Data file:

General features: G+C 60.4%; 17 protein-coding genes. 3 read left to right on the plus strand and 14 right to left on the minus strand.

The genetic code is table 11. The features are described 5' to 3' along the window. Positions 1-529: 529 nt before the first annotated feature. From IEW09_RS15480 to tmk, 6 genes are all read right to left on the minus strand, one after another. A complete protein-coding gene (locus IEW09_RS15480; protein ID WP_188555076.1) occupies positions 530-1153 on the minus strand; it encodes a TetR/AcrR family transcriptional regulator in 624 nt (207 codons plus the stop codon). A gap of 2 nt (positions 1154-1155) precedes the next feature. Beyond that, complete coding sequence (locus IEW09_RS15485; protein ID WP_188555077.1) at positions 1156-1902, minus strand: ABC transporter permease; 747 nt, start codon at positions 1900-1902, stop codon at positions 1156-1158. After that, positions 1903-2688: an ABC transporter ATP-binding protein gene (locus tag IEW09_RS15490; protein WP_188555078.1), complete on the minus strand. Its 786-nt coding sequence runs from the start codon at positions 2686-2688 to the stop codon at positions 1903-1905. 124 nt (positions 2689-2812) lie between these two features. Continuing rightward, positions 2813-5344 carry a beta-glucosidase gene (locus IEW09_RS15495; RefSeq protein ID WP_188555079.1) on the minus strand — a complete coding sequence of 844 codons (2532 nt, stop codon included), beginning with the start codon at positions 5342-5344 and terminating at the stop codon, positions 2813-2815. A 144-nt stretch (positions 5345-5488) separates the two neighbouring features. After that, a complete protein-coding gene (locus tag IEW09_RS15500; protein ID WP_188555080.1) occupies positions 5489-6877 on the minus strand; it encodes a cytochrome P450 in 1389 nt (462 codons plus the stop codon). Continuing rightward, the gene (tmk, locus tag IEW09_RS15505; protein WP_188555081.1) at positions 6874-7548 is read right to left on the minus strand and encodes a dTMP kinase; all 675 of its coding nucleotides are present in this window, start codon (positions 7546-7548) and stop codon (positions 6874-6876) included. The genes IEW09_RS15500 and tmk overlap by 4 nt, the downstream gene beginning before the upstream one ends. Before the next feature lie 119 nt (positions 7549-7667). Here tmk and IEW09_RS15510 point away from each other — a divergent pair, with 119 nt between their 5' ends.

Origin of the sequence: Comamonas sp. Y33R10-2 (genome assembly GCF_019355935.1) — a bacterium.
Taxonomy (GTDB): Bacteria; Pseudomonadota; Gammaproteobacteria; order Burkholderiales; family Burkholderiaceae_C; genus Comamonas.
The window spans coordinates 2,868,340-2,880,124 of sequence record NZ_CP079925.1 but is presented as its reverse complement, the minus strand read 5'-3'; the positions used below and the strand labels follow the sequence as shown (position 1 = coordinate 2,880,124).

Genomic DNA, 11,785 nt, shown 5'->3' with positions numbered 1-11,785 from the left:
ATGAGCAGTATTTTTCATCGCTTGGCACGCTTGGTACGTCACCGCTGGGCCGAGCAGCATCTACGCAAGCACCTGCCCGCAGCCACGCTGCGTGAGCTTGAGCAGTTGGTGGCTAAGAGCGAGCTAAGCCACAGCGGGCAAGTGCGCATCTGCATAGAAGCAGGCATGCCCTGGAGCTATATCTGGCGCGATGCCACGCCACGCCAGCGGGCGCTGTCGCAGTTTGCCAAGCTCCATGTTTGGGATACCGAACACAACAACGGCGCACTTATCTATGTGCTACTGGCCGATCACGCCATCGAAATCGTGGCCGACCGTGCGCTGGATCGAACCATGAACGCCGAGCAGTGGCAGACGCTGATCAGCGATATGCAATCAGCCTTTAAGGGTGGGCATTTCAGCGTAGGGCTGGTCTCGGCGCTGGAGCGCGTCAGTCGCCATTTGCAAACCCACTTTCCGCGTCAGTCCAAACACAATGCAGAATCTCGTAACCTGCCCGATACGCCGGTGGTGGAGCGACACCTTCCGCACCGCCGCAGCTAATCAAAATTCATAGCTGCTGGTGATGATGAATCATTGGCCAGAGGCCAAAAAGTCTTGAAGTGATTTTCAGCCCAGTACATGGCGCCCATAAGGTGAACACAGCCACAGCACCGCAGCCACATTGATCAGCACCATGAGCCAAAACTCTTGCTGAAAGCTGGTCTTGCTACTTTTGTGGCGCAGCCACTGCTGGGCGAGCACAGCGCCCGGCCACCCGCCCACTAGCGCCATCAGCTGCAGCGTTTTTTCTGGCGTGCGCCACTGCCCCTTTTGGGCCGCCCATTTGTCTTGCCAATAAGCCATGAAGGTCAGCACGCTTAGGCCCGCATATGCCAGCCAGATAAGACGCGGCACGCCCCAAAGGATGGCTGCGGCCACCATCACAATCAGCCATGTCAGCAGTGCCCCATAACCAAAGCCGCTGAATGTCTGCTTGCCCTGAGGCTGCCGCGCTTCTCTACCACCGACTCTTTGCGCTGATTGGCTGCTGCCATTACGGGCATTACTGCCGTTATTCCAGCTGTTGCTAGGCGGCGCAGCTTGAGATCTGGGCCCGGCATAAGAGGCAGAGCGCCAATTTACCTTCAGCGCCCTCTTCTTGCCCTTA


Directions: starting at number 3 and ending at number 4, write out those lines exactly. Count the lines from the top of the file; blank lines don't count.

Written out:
Origin of the sequence: Comamonas sp. Y33R10-2 (genome assembly GCF_019355935.1) — a bacterium.
Taxonomy (GTDB): Bacteria; Pseudomonadota; Gammaproteobacteria; order Burkholderiales; family Burkholderiaceae_C; genus Comamonas.